Flies of choice were White-tailed Green Machines, Shady Ladies, Green-butt and Red-butt Bear Hairs and Glitter Bears, along with a few Rusty Rats.
Curtis Miramichi River Outfitting in Blackville said angling was slow with only a few being caught here and there, including the odd grilse. The Upper Dungarvon was producing some decent trout fishing. Water conditions were good and certainly cold. They were hoping the full-moon tides would bring more bright salmon into the system this week.
Flies of choice were White-tailed Green Machines, Carters Bugs, and the odd Bomber, along with Muddlers and Royal Wulffs for trout.
George Routledge of Georges Fly Shop at the Mouth of Renous in Quarryville said angling there was poor, but had heard of two salmon and three grilse caught above the Pineville Bridge in the evenings when the wind died off some. Water conditions were a little high. There were no trout reports.
Flies of choice were White-tailed Green Machines, Black Ghosts and Shady Ladies.
Jim Laws of Miramichi Hunting and Fishing in Newcastle, Miramichi reported hearing of the odd salmon and even the odd grilse being caught here and there, but in no concentrations. Water conditions were improving on the Northwest, but the river could use a really good raise in water. The Main Southwest was fairly quiet with only a few reports of hook-ups. There were no trout reports.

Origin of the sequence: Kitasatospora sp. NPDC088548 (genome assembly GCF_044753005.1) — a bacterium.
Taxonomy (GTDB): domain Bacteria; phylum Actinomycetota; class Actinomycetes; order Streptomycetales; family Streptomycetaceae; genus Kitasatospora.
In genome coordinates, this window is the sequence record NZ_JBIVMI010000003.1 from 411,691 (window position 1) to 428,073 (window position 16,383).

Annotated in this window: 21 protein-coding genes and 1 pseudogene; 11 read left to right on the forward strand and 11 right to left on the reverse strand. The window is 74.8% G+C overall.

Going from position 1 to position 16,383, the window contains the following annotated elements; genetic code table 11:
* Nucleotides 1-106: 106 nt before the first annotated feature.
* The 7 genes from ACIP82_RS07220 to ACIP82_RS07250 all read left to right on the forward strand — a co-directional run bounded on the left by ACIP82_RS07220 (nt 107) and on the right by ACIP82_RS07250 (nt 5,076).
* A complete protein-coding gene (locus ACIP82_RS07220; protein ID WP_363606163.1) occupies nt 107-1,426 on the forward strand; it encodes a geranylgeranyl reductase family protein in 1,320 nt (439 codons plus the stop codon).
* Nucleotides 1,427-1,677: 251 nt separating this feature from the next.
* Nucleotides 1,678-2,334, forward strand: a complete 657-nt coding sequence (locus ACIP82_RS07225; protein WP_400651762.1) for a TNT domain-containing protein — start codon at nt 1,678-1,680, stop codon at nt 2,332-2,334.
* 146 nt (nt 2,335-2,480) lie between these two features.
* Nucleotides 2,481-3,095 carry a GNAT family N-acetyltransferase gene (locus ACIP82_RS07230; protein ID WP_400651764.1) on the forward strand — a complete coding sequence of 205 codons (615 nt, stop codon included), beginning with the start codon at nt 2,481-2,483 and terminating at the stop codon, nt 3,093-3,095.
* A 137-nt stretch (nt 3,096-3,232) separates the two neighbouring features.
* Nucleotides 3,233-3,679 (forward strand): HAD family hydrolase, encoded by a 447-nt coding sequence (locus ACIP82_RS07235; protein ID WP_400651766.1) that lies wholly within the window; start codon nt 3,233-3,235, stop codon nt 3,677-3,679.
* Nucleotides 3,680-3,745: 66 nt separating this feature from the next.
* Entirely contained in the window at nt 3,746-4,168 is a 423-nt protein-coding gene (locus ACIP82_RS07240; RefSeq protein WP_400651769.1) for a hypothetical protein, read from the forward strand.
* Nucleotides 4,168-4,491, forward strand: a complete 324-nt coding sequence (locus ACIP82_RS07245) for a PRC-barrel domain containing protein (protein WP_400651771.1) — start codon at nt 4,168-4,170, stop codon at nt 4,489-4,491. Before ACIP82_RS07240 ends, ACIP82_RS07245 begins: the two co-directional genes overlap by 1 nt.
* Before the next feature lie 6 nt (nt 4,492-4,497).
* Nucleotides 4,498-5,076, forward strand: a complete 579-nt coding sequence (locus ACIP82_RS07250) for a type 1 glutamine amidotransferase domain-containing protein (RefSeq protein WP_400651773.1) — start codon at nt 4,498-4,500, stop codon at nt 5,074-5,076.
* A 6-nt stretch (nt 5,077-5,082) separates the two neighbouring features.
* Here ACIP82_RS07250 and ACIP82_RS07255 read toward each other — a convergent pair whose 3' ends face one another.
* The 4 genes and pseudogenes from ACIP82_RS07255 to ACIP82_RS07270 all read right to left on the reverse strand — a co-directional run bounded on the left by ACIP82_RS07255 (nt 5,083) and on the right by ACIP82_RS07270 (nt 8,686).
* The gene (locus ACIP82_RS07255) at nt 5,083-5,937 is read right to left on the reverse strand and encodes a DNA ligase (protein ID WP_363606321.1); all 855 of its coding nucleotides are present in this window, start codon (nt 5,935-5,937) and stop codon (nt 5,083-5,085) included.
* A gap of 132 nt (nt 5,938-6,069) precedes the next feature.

Flies of choice were White-tailed Green Machines, Shady Ladies, Undertakers, Black Ghosts and Butterflies, along with Muddlers for trout.
Syd Matchett of Trout Brook Fly Shop on the Northwest Miramichi said the weather was so cold, windy and miserable that there were few anglers out. There were a few hit and miss reports of salmon and grilse. Over the past two weeks, there were about 12 salmon hooked on the Sevogle, but basically only a spattering of fish. Water conditions had improved a little, but more rain in that respect would be welcomed.
Flies of choice were White-tailed Green Machines, Yellow Butterflies and Black Ghosts.
Debbie Norton of Upper Oxbow Outdoor Adventures on the Little Southwest Miramichi said angling was slow with only a trickle of bright fish moving through. Anglers were picking up the odd bright salmon and grilse and a few pan trout, but there was nothing to rave about. The water was a decent level, but cold. The out-migration of smolts was over and the trap nets at Cassilis and Millerton are now in the in-coming counting mode. She was just waiting for the big runs to start. Last week they played host to a group of kayakers.